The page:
Cognitive training interventions beneficial against depression
Cognitive training interventions help ameliorate depression symptoms in older adults with mild cognitive impairment (MCI) or dementia, according to the results of a meta-analysis.
Researchers searched multiple online databases for randomized controlled trials (RCTs) evaluating the effect of cognitive training interventions vs a control condition on depression rating scale score in MCI or dementia patients aged >60 years in any types of settings such as community and nursing home.
Cognitive training interventions included cognitive stimulation, cognitive training, memory training, cognitive rehabilitation, and computerized cognitive training. On the other hand, control conditions involved usual care, social and recreational activity, and alternative psychosocial intervention.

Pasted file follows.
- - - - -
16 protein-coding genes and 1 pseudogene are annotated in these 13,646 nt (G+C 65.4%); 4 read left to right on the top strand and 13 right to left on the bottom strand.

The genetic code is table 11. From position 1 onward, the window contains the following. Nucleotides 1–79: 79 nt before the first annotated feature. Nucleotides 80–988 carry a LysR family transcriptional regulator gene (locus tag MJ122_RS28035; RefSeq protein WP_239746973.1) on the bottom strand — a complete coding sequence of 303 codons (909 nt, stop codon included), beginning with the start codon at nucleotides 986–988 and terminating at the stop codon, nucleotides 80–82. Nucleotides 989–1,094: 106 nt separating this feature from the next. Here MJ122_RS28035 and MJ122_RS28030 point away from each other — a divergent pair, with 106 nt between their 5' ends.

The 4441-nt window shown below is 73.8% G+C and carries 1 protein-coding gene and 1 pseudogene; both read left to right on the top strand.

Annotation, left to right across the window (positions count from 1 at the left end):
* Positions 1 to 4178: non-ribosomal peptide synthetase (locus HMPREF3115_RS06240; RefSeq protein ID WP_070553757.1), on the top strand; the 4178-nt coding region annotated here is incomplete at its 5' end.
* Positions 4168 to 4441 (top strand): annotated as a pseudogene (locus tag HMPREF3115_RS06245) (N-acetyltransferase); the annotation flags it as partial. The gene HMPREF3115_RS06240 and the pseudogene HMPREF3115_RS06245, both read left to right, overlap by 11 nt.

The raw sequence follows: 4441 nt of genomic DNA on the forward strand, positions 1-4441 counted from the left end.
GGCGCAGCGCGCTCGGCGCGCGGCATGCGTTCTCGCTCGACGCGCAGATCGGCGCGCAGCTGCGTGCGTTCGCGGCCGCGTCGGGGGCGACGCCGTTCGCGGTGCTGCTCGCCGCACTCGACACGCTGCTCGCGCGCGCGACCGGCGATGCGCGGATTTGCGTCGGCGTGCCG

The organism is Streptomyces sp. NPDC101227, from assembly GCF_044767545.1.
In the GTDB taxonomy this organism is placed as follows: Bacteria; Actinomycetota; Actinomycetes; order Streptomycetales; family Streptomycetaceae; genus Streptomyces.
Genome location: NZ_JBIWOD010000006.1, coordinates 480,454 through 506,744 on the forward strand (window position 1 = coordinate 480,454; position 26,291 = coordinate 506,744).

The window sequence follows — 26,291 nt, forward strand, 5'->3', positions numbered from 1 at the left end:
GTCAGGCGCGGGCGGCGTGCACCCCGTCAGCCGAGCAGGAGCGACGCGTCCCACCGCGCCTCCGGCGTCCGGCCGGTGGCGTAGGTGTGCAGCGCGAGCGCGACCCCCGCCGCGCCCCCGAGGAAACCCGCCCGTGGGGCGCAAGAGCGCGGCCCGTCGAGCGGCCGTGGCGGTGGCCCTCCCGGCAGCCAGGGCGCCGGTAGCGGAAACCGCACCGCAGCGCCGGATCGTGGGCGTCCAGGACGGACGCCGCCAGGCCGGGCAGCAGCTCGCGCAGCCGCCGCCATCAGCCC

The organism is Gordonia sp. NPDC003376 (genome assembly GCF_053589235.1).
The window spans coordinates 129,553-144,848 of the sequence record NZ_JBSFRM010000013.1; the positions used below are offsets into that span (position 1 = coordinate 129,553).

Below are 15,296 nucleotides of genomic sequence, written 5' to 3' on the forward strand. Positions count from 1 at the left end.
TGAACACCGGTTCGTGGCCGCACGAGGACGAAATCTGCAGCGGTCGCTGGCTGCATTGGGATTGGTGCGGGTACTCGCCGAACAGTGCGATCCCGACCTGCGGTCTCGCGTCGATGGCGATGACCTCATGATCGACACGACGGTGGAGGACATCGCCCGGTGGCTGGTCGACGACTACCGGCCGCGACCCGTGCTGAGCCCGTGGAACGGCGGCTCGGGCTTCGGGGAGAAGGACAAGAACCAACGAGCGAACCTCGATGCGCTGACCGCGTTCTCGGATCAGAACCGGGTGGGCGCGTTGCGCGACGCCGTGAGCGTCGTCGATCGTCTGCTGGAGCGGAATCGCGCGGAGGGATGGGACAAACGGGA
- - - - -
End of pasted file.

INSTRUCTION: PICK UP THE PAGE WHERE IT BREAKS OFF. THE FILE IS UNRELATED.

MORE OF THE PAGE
The meta-analysis included 36 RCTs with a total population of 2,551 individuals (mean age range, 63.0–87.5 years), with the intervention period ranging from 2 to 52 weeks. Of the studies, 13 enrolled participants with MCI, 20 recruited patients with mild-to-moderate dementia, and four involved those with any level of dementia. The studies were conducted in Europe (n=15), Asia (n=13), North America (n=5), South American (n=2), and Australia (n=1).
The mean score on Geriatric Depression Scales (GDS-15) at baseline was 4.83. Cognitive training interventions produced a significant decrease in depression rating scale score compared with control conditions (mean difference, –1.30, 95 percent confidence interval, –2.14 to –0.47).
Subgroup analyses revealed that the effect size of computerized cognitive training and cognitive stimulation therapy was medium-to-large and statistically significant.
Cognitive training interventions were relatively safe, with no reports of any adverse events.